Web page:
Children 3 years and younger tend to put objects in their mouths. Small items could cause choking—the leading cause of death among children younger than 4 years old (
Because 4-year-olds love to climb higher and higher, fall zones on the playground need to be well maintained.

A second safety tip: Be aware of common hazards. According to the minimum standards, all areas accessible to a child must be free from hazards, including the following:
Electrical outlets accessible to a child younger than 5 years old must have childproof covers or safety outlets.
Large-appliance, 220-volt electrical connections within a child’s reach must be covered with a screen or guard.
Air conditioners, electric fans, and heaters must be mounted out of all children’s reach or have safeguards that keep any child from being injured.
The glass in sliding doors must be clearly marked with decals or other materials placed at children’s eye level.
Play materials and equipment must be safe and free from sharp or rough edges and toxic paints.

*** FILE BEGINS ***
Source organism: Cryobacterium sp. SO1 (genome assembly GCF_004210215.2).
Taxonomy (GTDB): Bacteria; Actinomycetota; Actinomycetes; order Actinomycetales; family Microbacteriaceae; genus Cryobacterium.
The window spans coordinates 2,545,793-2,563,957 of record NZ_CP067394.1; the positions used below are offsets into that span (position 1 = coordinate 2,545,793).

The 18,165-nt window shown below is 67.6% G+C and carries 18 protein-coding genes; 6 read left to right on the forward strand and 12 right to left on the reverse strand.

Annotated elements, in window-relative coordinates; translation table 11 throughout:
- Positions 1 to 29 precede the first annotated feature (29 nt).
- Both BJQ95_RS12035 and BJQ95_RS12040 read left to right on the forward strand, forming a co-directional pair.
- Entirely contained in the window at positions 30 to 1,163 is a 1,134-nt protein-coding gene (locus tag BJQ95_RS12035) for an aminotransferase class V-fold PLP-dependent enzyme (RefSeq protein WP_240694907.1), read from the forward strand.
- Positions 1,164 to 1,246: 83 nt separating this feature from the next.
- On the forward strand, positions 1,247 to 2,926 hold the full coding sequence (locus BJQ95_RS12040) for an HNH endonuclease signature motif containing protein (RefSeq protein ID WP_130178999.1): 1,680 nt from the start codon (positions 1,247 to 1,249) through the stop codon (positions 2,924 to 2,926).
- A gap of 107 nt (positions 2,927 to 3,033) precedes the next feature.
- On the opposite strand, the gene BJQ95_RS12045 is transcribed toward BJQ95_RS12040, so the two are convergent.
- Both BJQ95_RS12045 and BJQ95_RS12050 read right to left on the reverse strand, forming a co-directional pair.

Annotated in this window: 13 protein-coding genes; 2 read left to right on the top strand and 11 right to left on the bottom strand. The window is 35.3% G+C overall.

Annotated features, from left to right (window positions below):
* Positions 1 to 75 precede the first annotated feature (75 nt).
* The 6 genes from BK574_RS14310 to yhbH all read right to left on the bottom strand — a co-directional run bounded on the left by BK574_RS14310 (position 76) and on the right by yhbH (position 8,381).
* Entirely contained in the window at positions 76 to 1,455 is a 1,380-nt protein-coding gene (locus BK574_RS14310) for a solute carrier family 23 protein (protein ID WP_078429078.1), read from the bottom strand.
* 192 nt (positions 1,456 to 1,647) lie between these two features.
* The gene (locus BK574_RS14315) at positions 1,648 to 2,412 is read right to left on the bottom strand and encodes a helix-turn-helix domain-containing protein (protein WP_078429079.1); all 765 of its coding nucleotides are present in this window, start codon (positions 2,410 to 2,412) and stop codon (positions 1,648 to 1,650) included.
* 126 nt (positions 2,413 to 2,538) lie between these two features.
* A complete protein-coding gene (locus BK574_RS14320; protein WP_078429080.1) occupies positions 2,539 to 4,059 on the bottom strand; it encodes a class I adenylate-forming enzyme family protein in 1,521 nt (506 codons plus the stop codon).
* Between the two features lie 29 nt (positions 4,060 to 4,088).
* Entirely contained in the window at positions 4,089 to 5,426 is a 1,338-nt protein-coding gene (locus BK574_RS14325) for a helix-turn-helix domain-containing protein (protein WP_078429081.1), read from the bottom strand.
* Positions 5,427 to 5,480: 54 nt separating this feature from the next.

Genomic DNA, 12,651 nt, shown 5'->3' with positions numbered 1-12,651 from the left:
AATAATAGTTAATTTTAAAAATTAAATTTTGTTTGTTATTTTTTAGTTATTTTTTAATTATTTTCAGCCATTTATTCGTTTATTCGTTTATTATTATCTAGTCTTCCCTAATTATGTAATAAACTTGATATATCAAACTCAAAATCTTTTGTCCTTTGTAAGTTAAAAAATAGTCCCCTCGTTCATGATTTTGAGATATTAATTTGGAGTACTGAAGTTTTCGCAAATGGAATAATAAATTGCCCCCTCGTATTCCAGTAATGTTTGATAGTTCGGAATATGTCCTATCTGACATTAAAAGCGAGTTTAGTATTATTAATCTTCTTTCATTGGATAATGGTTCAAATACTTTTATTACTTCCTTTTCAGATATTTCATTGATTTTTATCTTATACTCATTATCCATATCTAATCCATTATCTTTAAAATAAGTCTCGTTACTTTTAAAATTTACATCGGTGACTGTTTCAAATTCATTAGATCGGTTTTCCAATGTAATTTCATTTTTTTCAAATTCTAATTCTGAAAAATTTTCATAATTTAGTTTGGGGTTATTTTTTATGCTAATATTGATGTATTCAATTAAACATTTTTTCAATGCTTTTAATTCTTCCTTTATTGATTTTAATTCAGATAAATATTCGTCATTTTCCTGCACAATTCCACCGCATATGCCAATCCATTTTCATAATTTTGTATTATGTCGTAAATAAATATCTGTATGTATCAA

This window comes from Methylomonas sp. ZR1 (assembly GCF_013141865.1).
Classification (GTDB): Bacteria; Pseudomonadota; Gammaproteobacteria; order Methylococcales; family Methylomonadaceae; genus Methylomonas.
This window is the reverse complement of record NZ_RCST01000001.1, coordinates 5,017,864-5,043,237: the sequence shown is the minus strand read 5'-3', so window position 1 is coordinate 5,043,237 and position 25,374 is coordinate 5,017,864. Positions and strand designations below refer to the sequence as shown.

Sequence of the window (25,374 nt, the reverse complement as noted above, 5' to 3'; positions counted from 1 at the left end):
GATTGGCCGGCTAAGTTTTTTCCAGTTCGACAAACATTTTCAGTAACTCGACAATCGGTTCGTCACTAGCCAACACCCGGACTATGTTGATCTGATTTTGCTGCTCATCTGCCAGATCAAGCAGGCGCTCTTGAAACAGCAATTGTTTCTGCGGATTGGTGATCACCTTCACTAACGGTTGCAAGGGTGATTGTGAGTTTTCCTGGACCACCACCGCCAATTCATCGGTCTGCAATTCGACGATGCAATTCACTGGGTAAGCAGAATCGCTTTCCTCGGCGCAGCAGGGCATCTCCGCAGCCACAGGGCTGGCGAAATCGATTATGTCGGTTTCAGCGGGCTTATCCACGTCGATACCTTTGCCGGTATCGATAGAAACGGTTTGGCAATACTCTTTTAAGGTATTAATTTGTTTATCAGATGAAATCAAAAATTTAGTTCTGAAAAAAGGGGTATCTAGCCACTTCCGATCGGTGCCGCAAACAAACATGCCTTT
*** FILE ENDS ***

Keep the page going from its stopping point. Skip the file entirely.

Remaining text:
Poisonous or potentially harmful plants must be inaccessible to all children.
All storage chests, boxes, trunks, and similar items with hinged lids must be equipped with a lid support designed to hold the lid open in any position, be equipped with ventilation holes, and must not have a latch that might close and trap a child inside.
All bodies of water such as pools, hot tubs, ponds, creeks, birdbaths, fountains, buckets, and rain barrels must be inaccessible to all children.

Watchful caregivers can eliminate common hazards identified at licensing inspections and investigations. Be on the alert for these hazards and quickly address them:
Keep cleaning supplies out of children’s reach.
Maintain playground loose fill to the proper depth. (See §746.4907 below for specific requirements.)
Remove playground hazards, such as trash blown in, items left by others when space is shared, snakes, and fire-ant beds after rain.
Keep climbing equipment in good repair, with no nails, bolts, or screws sticking out.
Remove trip hazards, such as loose rugs, in areas that children occupy.
Anchor to the wall shelves and furniture that a child can climb on and pull over.
Keep mini-blinds cords, electrical wires, and other cords out of children’s reach. They present a hanging hazard.
Anchor the TV set on a cart or bookshelf.
Keep purses and diaper bags out of children’s reach. They could contain safety hazards.
Remove items that pose a choking risk, or make them inaccessible.